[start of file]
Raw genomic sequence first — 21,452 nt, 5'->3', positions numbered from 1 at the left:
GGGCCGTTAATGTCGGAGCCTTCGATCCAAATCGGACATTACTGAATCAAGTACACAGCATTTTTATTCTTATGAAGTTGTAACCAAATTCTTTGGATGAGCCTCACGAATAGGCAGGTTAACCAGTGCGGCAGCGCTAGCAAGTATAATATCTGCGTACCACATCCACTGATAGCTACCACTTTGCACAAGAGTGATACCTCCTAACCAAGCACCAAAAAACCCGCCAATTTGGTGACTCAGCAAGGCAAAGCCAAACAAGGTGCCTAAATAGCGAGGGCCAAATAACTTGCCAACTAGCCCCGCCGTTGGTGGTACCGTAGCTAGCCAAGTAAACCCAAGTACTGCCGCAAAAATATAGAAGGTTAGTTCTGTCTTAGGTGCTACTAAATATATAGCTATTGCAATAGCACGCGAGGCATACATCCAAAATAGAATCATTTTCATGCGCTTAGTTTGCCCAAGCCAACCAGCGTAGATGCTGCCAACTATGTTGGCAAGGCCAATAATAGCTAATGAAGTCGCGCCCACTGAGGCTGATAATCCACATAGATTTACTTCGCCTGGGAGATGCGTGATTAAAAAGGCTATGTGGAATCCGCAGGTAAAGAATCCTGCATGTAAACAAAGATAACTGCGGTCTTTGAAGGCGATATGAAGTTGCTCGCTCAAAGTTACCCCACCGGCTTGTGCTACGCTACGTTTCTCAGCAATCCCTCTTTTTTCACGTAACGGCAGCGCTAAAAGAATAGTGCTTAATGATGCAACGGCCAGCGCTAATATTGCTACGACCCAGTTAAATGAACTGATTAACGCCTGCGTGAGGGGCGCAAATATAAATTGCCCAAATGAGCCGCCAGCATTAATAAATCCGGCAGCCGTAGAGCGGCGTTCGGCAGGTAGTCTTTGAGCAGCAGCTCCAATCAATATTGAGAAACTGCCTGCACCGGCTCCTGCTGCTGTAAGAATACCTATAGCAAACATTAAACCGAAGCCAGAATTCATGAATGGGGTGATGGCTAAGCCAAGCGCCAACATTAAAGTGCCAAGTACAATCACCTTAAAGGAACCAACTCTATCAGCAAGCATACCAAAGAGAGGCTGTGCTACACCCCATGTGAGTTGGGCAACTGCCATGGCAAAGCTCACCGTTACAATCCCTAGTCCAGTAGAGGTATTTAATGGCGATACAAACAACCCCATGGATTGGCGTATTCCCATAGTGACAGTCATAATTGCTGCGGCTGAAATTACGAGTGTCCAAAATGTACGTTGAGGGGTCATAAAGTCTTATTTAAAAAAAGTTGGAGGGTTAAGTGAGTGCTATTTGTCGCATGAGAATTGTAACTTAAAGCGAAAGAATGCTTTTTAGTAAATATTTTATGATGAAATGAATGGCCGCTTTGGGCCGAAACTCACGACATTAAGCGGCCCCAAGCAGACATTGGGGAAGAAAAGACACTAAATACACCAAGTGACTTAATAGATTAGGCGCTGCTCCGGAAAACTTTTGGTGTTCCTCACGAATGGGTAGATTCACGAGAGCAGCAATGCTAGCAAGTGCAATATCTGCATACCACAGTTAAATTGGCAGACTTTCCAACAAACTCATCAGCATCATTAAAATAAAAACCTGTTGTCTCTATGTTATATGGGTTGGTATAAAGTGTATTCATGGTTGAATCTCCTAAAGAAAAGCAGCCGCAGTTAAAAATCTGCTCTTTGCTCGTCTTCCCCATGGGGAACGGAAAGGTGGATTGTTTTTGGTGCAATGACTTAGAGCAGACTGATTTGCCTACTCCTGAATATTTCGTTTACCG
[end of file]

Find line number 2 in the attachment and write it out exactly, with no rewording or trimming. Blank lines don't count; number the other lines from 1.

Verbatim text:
GGGCCGTTAATGTCGGAGCCTTCGATCCAAATCGGACATTACTGAATCAAGTACACAGCATTTTTATTCTTATGAAGTTGTAACCAAATTCTTTGGATGAGCCTCACGAATAGGCAGGTTAACCAGTGCGGCAGCGCTAGCAAGTATAATATCTGCGTACCACATCCACTGATAGCTACCACTTTGCACAAGAGTGATACCTCCTAACCAAGCACCAAAAAACCCGCCAATTTGGTGACTCAGCAAGGCAAAGCCAAACAAGGTGCCTAAATAGCGAGGGCCAAATAACTTGCCAACTAGCCCCGCCGTTGGTGGTACCGTAGCTAGCCAAGTAAACCCAAGTACTGCCGCAAAAATATAGAAGGTTAGTTCTGTCTTAGGTGCTACTAAATATATAGCTATTGCAATAGCACGCGAGGCATACATCCAAAATAGAATCATTTTCATGCGCTTAGTTTGCCCAAGCCAACCAGCGTAGATGCTGCCAACTATGTTGGCAAGGCCAATAATAGCTAATGAAGTCGCGCCCACTGAGGCTGATAATCCACATAGATTTACTTCGCCTGGGAGATGCGTGATTAAAAAGGCTATGTGGAATCCGCAGGTAAAGAATCCTGCATGTAAACAAAGATAACTGCGGTCTTTGAAGGCGATATGAAGTTGCTCGCTCAAAGTTACCCCACCGGCTTGTGCTACGCTACGTTTCTCAGCAATCCCTCTTTTTTCACGTAACGGCAGCGCTAAAAGAATAGTGCTTAATGATGCAACGGCCAGCGCTAATATTGCTACGACCCAGTTAAATGAACTGATTAACGCCTGCGTGAGGGGCGCAAATATAAATTGCCCAAATGAGCCGCCAGCATTAATAAATCCGGCAGCCGTAGAGCGGCGTTCGGCAGGTAGTCTTTGAGCAGCAGCTCCAATCAATATTGAGAAACTGCCTGCACCGGCTCCTGCTGCTGTAAGAATACCTATAGCAAACATTAAACCGAAGCCAGAATTCATGAATGGGGTGATGGCTAAGCCAAGCGCCAACATTAAAGTGCCAAGTACAATCACCTTAAAGGAACCAACTCTATCAGCAAGCATACCAAAGAGAGGCTGTGCTACACCCCATGTGAGTTGGGCAACTGCCATGGCAAAGCTCACCGTTACAATCCCTAGTCCAGTAGAGGTATTTAATGGCGATACAAACAACCCCATGGATTGGCGTATTCCCATAGTGACAGTCATAATTGCTGCGGCTGAAATTACGAGTGTCCAAAATGTACGTTGAGGGGTCATAAAGTCTTATTTAAAAAAAGTTGGAGGGTTAAGTGAGTGCTATTTGTCGCATGAGAATTGTAACTTAAAGCGAAAGAATGCTTTTTAGTAAATATTTTATGATGAAATGAATGGCCGCTTTGGGCCGAAACTCACGACATTAAGCGGCCCCAAGCAGACATTGGGGAAGAAAAGACACTAAATACACCAAGTGACTTAATAGATTAGGCGCTGCTCCGGAAAACTTTTGGTGTTCCTCACGAATGGGTAGATTCACGAGAGCAGCAATGCTAGCAAGTGCAATATCTGCATACCACAGTTAAATTGGCAGACTTTCCAACAAACTCATCAGCATCATTAAAATAAAAACCTGTTGTCTCTATGTTATATGGGTTGGTATAAAGTGTATTCATGGTTGAATCTCCTAAAGAAAAGCAGCCGCAGTTAAAAATCTGCTCTTTGCTCGTCTTCCCCATGGGGAACGGAAAGGTGGATTGTTTTTGGTGCAATGACTTAGAGCAGACTGATTTGCCTACTCCTGAATATTTCGTTTACCG